Book Review: Raybearer by Jordan Ifueko

Book Review: Raybearer by Jordan Ifueko

Raybearer by Jordan Ifueko
My rating: 5 of 5 stars

I’ve never read anything quite like Raybearer. From the world building to the plot to the characters, it felt wholly unique from any other fantasy story I’ve experienced. And it was beautiful. Powerful. Fierce. I can’t believe this was a debut novel. I’m honestly in awe.

Tarisai grew up in Swana in a gilded cage, given all of the privileges of royalty while always remaining trapped and alone, apart from her tutors and servants, all of whom feared her. Her Hallow, or magical power with which she was born, is an ability to see memories carried by any object or person she touches. She longed for her mother, known only as The Lady, to truly see her, and to love her. Instead, The Lady has raised Tarisai to be a weapon, to get to close the Crown Prince of Aritsar, infiltrate his Council of Eleven, and kill him when she loves him most. Under this curse, Tarisai finds herself thrust into a world unlike any she could have imagined, trying desperately to guard the family she’s always craved against the most insidious enemy of all: herself.

I found Tarisai an absolutely fascinating character. Her struggle against herself, her naturing warring against her nurture, makes her incredibly sympathetic. I love the way she sees the world, and I love the friends she makes. I was especially taken with Sanjeet and Kirah, the member’s the of the Council of Eleven with whom Tar is the closest, as well as Dayo, the Crown Prince and Raybearer to whom the Council is bound. Sanjeet is a giant of a Dhyrmish boy who wants to use his Hallow, which lets him see the weaknesses and injuries in anyone he meets, to heal. Instead, he’s been trained to kill. Kirah is a Blessid girl, whose Hallow allows her to heal with songs.

Dayo is so unlike his father, sweet and good and loving. He’s a Raybearer, who is strengthened by his Council to be unkillable by anything but old age — or by the hand of one of his Council. Each Emperor of Aritsar is a Raybearer is gifted this near immortality through their magical bond with their chosen Council. Council members have to love their Raybearer with their whole heart in order to become one with their Emperor’s Ray. Through this Ray, all of the Council siblings can share thoughts and feelings. It’s a bond closer than blood, so much so that, once you are part of a Council, you must tay close to your Council siblings or suffer a debilitating Council sickness. I adore found family tropes, and this is one of the most unique approaches to that I’ve come across. There must be one Council member from each of the 11 realms of Aritsar. There’s one other realm, Songland, but it is not considered part of the Empire and is cursed.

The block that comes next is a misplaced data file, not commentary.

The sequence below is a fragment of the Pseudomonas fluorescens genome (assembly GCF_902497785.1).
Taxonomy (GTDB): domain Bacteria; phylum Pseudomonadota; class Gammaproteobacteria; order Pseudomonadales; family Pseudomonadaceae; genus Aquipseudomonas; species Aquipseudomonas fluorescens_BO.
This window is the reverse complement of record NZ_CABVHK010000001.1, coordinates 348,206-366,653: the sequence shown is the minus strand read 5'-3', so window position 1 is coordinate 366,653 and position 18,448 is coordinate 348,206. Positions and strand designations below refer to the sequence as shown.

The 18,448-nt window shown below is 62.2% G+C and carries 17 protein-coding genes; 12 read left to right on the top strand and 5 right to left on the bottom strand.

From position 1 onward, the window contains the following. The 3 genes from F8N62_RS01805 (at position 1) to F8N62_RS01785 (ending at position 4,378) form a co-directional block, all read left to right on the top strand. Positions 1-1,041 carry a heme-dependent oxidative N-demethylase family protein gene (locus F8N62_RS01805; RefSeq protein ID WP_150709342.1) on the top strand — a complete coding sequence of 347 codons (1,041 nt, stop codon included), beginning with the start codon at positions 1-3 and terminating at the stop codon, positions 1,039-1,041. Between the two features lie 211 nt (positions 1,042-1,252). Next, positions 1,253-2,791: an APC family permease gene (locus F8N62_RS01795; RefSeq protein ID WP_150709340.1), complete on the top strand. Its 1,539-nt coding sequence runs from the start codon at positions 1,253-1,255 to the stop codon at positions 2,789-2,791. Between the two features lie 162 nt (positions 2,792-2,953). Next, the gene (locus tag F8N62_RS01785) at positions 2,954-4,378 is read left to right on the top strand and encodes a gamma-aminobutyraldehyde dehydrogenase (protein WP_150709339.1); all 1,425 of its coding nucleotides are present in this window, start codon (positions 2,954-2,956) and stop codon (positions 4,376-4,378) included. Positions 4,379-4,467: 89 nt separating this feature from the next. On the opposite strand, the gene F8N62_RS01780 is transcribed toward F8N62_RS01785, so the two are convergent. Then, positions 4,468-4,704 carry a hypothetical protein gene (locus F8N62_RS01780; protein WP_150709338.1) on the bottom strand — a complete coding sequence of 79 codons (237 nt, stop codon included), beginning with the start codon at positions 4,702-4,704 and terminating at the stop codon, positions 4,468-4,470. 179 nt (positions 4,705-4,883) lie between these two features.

Each member of the Council must have one of the aforementioned Hallows, and I found them simply lovely in their variety. No Hallow is exactly the same as someone else’s. That’s one of the things that made the magic in this book so unique. There’s no set system. It’s wild, and give out as the deity of this world, Am the Storyteller, deems fit. This made for one of the most interesting and unique fantasy worlds I’ve ever visited.

One of my favorite things about this story is the emphasis on embracing who you are, and all of the facets that make you that person. In this story, cultural identity is incredibly important. Each of the twelve realms of Aritsar has a strong cultural identity, displayed in the songs they sing and the drums they play and the patterns and cloth they wear. When the Empire decides to push hard for unity, the first thing they do is try to suppress and destroy all of these expressions of identity, burning drums and songs and fabrics and doling out more uniform replacements. There’s a line from later in the book that I found powerful: “Uniformity is not unity. Silence is not peace.” We are the most united when we embrace our differences instead of trying to erase them.

I loved everything about this book. The world was unlike any other I’ve read. The characters stole my heart. It’s been a long time since I loved a protagonist so completely as I did Tarisai. The writing was perfect for the story being told, lyrical without the prose ever supplanting the plot. It’s a powerful tale of justice and loyalty and identity, and I can’t wait to see how the story ends in Redemptor, the second book of the duology.

View all my reviews

Leave a Reply

Your email address will not be published. Required fields are marked *